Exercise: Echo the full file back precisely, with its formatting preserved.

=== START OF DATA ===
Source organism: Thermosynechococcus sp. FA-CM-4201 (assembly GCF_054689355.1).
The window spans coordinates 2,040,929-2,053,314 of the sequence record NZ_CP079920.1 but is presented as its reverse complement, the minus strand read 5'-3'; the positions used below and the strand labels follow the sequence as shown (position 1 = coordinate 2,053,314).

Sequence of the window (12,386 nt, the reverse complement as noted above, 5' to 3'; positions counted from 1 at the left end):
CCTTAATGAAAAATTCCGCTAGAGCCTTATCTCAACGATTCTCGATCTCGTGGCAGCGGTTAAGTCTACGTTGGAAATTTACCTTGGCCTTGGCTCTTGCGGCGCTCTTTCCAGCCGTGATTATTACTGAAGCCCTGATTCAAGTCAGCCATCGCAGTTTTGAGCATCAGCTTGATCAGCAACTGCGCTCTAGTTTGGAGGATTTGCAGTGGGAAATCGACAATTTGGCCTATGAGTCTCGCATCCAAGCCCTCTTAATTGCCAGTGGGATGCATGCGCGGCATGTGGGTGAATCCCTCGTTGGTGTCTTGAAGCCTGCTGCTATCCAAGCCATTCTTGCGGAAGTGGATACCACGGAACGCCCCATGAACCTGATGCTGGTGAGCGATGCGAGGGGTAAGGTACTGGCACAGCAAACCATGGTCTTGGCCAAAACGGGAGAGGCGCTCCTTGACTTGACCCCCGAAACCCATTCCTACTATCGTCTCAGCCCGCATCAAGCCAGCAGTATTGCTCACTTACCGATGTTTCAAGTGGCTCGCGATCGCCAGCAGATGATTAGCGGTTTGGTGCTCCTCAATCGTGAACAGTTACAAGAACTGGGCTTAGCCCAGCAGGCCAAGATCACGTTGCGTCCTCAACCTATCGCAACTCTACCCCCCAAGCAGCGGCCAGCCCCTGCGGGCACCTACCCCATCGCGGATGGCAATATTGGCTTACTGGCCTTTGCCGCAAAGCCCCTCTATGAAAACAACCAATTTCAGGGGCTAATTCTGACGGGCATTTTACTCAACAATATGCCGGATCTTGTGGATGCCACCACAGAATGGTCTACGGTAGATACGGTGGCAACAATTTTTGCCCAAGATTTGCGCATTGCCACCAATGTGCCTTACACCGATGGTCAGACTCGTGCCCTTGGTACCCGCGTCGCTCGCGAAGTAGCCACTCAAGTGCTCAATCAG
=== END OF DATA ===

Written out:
Source organism: Thermosynechococcus sp. FA-CM-4201 (assembly GCF_054689355.1).
The window spans coordinates 2,040,929-2,053,314 of the sequence record NZ_CP079920.1 but is presented as its reverse complement, the minus strand read 5'-3'; the positions used below and the strand labels follow the sequence as shown (position 1 = coordinate 2,053,314).

Sequence of the window (12,386 nt, the reverse complement as noted above, 5' to 3'; positions counted from 1 at the left end):
CCTTAATGAAAAATTCCGCTAGAGCCTTATCTCAACGATTCTCGATCTCGTGGCAGCGGTTAAGTCTACGTTGGAAATTTACCTTGGCCTTGGCTCTTGCGGCGCTCTTTCCAGCCGTGATTATTACTGAAGCCCTGATTCAAGTCAGCCATCGCAGTTTTGAGCATCAGCTTGATCAGCAACTGCGCTCTAGTTTGGAGGATTTGCAGTGGGAAATCGACAATTTGGCCTATGAGTCTCGCATCCAAGCCCTCTTAATTGCCAGTGGGATGCATGCGCGGCATGTGGGTGAATCCCTCGTTGGTGTCTTGAAGCCTGCTGCTATCCAAGCCATTCTTGCGGAAGTGGATACCACGGAACGCCCCATGAACCTGATGCTGGTGAGCGATGCGAGGGGTAAGGTACTGGCACAGCAAACCATGGTCTTGGCCAAAACGGGAGAGGCGCTCCTTGACTTGACCCCCGAAACCCATTCCTACTATCGTCTCAGCCCGCATCAAGCCAGCAGTATTGCTCACTTACCGATGTTTCAAGTGGCTCGCGATCGCCAGCAGATGATTAGCGGTTTGGTGCTCCTCAATCGTGAACAGTTACAAGAACTGGGCTTAGCCCAGCAGGCCAAGATCACGTTGCGTCCTCAACCTATCGCAACTCTACCCCCCAAGCAGCGGCCAGCCCCTGCGGGCACCTACCCCATCGCGGATGGCAATATTGGCTTACTGGCCTTTGCCGCAAAGCCCCTCTATGAAAACAACCAATTTCAGGGGCTAATTCTGACGGGCATTTTACTCAACAATATGCCGGATCTTGTGGATGCCACCACAGAATGGTCTACGGTAGATACGGTGGCAACAATTTTTGCCCAAGATTTGCGCATTGCCACCAATGTGCCTTACACCGATGGTCAGACTCGTGCCCTTGGTACCCGCGTCGCTCGCGAAGTAGCCACTCAAGTGCTCAATCAG